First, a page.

If poetry is, as Ransom teaches, the world’s body, what are we to call art that embodies nobility, love, and treachery, in drama using the language of the greatest literary works in the Western canon set to music by composers skilled in a tradition that is the culmination of a thousand years of liturgical and theatrical practice and performed by singers whose voices have the stamina to soar for hours over a large orchestra? Throw in the occasional ballet, and you have the beginning of a description of opera. Olympic athletes train for, maybe, ten or fifteen years to reach the peak of their careers. Opera singers commonly sing for thirty or forty years, continually refining their technique in an art that is in many ways as strenuous as sport. Opera engages the senses and the spirit on so many dimensions that even those schooled in its conventions cannot simultaneously absorb all the impacts.

Enjoying opera takes preparation for most people. The language is exalted and often foreign in the locale of the performance. The metaphysical presuppositions of the eighteenth and nineteenth centuries are uncongenial for audiences who don’t understand them and a constant challenge to the dispositions of the directors now staging historic operas who do understand and often try to undermine them. Yet beyond the pendulum theory of art, where the errors of metaphysics and ontology in the reasoning of earlier thinkers are corrected by new art, the standard repertoire of operatic masterpieces maintains an organic repository of magnificence. A positive theology of aesthetics can be delineated by following any of the contrapuntal voices in the operatic tradition.

Maybe we now agree that exhilaration and exploration are both part of the artistic experience. Like simpler art forms, opera illuminates being in vivid definition. Often enough, all the climbers in this expedition are able to ascend into the atmosphere of the sublime. The highest peaks then cut a jagged horizon out of the sky. Dealing with something that can be compared to a mountaineering expedition in the Himalayas, or launching the space shuttle, reduces the imagery of the racehorse to mere exercise. The equivalent of both the climbing expedition and engineering science, the physical skill and technical mastery, are necessary to stage an opera. Composers, conductors, singers, orchestra players, designers, directors, and spear carriers all must do their work within a living organic tradition, or fight against it.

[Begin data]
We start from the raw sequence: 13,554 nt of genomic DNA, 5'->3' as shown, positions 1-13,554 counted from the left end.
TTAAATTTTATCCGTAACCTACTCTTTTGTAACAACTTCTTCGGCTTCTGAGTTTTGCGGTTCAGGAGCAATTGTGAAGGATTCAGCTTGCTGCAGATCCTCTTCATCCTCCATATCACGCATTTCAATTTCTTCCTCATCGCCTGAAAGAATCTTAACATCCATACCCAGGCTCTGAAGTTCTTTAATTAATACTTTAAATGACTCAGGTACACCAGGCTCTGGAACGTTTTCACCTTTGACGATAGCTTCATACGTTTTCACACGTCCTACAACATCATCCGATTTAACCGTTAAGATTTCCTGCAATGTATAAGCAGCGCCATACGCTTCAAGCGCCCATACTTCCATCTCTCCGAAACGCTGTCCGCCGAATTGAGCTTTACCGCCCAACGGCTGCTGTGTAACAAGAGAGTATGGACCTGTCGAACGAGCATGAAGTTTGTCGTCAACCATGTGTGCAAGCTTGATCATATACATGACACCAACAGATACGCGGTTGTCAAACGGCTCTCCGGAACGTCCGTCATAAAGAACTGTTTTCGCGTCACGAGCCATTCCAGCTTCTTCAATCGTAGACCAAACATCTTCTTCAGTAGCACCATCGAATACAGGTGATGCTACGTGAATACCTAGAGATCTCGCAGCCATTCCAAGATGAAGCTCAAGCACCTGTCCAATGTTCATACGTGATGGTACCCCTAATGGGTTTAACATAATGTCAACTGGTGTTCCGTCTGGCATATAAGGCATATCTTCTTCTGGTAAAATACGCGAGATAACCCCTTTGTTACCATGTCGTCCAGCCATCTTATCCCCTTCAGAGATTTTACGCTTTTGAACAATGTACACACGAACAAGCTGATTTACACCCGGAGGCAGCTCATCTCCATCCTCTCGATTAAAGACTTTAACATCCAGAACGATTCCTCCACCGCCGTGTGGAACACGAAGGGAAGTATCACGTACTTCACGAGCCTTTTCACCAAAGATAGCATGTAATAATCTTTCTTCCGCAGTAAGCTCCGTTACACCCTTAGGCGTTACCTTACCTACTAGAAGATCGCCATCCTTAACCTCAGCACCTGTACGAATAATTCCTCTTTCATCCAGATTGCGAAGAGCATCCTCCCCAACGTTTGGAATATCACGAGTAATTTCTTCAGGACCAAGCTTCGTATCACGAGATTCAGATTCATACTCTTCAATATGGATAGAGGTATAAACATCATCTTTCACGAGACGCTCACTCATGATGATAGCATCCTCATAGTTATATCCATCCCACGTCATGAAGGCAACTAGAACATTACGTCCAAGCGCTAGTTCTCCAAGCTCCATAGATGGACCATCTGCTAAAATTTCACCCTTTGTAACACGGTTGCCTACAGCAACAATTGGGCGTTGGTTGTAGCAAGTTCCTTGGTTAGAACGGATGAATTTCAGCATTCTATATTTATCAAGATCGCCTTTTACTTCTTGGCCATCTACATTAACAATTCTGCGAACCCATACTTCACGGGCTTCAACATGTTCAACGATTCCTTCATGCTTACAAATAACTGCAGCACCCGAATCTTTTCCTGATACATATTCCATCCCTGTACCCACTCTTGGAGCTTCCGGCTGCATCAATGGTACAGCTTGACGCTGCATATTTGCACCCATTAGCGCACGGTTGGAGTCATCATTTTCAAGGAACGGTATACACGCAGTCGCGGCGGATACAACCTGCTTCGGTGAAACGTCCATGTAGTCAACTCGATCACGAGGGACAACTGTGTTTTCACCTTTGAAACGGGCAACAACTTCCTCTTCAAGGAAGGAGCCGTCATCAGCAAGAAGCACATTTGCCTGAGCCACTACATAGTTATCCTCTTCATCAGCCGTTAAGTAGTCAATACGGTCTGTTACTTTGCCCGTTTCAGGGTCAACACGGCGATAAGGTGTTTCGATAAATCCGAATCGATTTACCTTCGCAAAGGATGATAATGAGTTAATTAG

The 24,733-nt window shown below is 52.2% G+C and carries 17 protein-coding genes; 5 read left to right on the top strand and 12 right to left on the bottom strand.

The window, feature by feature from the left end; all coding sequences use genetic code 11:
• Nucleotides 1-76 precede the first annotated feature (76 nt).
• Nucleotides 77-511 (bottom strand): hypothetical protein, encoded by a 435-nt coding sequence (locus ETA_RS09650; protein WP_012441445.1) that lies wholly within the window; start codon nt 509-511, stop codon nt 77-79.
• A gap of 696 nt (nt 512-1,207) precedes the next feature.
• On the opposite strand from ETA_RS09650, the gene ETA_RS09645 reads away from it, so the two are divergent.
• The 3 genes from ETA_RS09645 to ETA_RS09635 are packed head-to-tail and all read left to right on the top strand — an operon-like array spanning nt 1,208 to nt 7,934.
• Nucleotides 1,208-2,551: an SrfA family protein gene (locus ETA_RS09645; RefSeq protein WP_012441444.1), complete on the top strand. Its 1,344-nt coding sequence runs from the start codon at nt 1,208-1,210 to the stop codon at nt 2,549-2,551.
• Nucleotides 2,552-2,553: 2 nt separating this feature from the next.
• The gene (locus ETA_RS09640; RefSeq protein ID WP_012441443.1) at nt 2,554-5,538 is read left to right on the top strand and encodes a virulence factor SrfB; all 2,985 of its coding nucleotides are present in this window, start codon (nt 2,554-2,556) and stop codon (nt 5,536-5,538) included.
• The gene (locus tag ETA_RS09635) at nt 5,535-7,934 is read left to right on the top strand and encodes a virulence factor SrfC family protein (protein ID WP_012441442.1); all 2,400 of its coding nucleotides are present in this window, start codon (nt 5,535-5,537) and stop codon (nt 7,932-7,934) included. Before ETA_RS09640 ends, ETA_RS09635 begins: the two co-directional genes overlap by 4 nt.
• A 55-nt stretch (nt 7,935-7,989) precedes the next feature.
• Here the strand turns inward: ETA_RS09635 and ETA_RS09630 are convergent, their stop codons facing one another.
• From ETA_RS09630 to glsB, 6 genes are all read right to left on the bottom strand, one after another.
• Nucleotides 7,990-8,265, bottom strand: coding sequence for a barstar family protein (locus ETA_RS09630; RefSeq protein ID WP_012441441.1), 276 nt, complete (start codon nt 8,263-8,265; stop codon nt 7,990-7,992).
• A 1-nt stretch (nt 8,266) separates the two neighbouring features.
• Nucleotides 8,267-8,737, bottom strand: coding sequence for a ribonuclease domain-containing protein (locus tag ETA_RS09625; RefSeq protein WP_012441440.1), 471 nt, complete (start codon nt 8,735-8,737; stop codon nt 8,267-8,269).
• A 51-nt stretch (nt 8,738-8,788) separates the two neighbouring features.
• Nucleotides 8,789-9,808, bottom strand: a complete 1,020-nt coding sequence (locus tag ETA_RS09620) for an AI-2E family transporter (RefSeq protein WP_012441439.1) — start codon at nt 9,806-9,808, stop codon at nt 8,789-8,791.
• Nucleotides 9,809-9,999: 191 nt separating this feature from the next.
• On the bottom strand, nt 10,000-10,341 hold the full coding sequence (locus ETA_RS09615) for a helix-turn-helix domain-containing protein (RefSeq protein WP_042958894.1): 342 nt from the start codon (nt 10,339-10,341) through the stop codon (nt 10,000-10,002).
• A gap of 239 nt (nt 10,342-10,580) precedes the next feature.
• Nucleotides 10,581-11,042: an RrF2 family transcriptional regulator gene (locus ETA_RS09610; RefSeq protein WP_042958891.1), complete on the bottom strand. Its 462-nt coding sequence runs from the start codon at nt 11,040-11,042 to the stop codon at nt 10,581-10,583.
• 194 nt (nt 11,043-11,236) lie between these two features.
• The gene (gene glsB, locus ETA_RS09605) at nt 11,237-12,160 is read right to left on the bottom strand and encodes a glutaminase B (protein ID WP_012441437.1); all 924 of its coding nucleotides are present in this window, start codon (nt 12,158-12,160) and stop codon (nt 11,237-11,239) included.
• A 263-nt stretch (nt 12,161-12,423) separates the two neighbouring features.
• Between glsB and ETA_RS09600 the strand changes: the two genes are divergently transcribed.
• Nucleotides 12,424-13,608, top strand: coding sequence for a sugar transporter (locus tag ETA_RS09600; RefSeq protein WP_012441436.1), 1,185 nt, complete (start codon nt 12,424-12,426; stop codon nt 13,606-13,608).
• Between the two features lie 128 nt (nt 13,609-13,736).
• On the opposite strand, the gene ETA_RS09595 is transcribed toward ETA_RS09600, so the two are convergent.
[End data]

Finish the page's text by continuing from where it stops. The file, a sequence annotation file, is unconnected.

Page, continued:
Experiential appreciation of being is inescapable in opera. Love it or hate it, when the fat lady sings, you feel it. Sometimes the masterpiece being sung is beautiful beyond description in any another way, and the sublime emerges. This is artistry on the highest plain. In other terminology, the resonances in the human spirit along so many dimensions can be called revelation, or an incarnation, or the word made flesh. This description, of course, grievously offends the sensibilities of post-modern literary theorists. Fortunately for them, many attempts are made to fabricate art on this level. When art is contrived to create the illusion of truth, there is harmony along some dimensions of our humanity and in some of the fibers in the fabric of the medium. If art of this kind convinces some people, for a while, that it is a metaphor of reality, or is at least persuasive, but it eventually does not ring true, the work that at first seemed a genuine work of art is revealed to be the contemptible artifice we call propaganda, or in its milder forms, mere rhetoric.

Genuine art is so illuminating, or arresting, or exultant, or graceful, or lovely, or compelling, or inspiring, and its nobility resonates simultaneously along so many dimensions, that it makes us fully alive to our own existence. Sometimes just being is enough, but in full awareness of our own existence, we can sometimes utter the two words anathema to existentialists. God exists. Art in this sense is Incarnational. A deeper appreciation of being alive, whether through artistic or natural beauty, makes us more aware that it is a miracle that we are here. The miracle asks for an explanation, and the explanation that comes to mind for many people, indoctrinated or not, is God. When the revelation provided by the Incarnation of Christ and the testimony of the church and scriptures are accessible, God consciousness is distinct and rationally articulate.

  1. #1 by claire on May 16, 2011 - 2:18 AM

    alive. this word and your writing has made the world outside my window look very different this morning.